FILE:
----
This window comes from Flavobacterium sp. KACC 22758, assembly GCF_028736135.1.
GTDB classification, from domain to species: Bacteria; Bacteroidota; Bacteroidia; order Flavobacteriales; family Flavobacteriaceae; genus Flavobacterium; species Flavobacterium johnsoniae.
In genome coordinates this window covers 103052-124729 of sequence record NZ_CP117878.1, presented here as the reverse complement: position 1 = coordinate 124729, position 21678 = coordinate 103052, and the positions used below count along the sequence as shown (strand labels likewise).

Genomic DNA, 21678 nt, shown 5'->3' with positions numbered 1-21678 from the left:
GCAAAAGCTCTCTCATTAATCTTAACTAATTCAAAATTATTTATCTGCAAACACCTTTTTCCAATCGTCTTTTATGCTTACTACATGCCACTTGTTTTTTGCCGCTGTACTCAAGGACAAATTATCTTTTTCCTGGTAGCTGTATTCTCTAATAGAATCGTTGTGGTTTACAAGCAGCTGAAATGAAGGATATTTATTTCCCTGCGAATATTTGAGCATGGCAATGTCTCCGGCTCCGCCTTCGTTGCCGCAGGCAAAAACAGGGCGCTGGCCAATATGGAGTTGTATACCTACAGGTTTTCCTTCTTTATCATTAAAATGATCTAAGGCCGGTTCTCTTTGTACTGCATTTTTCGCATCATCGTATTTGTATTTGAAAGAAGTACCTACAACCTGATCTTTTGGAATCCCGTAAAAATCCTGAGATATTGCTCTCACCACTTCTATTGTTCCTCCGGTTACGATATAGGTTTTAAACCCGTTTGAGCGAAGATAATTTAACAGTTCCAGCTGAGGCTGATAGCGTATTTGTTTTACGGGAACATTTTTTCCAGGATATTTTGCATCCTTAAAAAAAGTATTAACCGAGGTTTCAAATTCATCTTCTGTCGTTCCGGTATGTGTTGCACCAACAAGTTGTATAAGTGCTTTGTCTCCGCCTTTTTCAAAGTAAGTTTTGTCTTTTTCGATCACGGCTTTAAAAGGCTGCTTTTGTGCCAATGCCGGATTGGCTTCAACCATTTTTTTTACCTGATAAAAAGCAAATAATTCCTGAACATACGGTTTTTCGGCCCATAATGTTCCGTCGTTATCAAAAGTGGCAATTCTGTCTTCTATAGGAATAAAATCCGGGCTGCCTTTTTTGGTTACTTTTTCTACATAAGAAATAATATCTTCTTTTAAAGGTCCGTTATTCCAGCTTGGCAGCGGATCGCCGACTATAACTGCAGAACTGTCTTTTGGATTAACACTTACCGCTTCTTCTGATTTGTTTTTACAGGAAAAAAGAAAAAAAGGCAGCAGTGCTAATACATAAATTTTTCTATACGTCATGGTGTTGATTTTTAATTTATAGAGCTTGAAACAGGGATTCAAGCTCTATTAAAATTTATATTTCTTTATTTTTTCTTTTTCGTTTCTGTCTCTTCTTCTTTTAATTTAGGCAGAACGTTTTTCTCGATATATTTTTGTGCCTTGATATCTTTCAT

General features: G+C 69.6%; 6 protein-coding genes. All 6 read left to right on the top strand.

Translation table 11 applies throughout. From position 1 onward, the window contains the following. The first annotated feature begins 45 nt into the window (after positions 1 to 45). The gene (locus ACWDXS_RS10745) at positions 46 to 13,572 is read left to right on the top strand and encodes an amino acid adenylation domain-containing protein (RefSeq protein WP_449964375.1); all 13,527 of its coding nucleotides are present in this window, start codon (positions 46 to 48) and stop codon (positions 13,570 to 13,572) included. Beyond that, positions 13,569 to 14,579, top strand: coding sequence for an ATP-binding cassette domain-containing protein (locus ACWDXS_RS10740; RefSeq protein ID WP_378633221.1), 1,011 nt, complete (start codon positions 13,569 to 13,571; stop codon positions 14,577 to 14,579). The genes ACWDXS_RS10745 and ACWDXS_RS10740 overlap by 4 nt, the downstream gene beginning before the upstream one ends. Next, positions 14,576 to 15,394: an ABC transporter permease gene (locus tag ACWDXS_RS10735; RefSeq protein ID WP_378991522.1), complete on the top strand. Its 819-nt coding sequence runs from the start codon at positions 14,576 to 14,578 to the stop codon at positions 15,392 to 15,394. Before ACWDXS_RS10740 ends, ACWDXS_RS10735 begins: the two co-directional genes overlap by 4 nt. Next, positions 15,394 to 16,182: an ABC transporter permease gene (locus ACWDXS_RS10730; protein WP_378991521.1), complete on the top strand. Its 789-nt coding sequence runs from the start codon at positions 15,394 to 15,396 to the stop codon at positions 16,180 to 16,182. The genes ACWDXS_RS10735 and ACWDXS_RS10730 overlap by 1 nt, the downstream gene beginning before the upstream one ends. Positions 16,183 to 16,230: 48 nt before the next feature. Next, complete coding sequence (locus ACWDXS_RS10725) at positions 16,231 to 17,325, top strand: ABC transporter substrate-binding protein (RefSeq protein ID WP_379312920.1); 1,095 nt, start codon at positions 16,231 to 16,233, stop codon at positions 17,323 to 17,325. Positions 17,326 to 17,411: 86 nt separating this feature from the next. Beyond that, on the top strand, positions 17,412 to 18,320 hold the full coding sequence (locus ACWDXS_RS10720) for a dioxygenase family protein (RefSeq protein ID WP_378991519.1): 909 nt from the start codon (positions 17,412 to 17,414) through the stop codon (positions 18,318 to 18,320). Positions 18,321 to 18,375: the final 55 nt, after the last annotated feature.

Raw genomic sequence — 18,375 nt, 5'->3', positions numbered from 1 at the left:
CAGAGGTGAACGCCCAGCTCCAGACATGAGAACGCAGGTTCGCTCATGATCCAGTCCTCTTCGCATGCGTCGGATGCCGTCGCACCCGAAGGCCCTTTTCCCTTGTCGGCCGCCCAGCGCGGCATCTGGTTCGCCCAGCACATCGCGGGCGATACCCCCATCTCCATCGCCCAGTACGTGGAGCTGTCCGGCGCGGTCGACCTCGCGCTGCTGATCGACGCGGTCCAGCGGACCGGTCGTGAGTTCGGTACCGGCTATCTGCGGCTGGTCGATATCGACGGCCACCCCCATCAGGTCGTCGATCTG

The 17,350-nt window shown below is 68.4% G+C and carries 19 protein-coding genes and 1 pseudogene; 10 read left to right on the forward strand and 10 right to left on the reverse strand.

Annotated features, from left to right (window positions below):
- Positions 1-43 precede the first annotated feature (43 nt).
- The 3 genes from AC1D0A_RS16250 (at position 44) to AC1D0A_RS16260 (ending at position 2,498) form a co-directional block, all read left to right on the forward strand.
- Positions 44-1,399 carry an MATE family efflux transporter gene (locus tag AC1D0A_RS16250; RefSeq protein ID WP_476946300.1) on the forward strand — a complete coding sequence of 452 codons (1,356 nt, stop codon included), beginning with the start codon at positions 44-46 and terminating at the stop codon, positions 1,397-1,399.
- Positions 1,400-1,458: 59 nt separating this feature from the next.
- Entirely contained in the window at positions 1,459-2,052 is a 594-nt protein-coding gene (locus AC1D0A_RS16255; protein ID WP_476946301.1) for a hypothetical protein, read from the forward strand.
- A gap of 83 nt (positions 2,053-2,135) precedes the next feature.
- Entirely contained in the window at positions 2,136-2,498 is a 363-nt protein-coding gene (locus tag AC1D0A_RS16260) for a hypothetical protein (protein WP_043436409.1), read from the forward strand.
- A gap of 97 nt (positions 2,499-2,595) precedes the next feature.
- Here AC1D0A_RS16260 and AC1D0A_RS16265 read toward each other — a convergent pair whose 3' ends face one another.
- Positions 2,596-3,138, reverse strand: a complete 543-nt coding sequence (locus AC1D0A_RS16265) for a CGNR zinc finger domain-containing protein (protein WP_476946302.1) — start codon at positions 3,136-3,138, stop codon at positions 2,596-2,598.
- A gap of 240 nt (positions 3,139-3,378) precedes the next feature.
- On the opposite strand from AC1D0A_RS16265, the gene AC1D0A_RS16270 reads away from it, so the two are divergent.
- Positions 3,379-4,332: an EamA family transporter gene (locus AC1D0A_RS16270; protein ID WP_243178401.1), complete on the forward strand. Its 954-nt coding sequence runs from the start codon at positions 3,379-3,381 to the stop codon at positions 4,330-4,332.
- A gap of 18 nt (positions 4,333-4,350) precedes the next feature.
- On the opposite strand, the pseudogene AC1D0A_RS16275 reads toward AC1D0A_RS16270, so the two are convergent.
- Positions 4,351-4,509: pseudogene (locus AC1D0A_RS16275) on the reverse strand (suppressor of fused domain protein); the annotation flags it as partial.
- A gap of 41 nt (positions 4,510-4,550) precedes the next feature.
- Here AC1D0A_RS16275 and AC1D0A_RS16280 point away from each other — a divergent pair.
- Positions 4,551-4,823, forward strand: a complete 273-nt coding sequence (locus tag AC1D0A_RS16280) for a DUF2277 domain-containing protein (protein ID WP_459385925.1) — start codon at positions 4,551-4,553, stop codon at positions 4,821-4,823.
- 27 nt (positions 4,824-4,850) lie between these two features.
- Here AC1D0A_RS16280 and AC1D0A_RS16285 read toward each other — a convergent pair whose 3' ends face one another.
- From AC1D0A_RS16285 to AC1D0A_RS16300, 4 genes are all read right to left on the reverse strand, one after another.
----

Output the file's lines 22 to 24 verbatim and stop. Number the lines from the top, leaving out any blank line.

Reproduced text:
- A gap of 240 nt (positions 3,139-3,378) precedes the next feature.
- On the opposite strand from AC1D0A_RS16265, the gene AC1D0A_RS16270 reads away from it, so the two are divergent.
- Positions 3,379-4,332: an EamA family transporter gene (locus AC1D0A_RS16270; protein ID WP_243178401.1), complete on the forward strand. Its 954-nt coding sequence runs from the start codon at positions 3,379-3,381 to the stop codon at positions 4,330-4,332.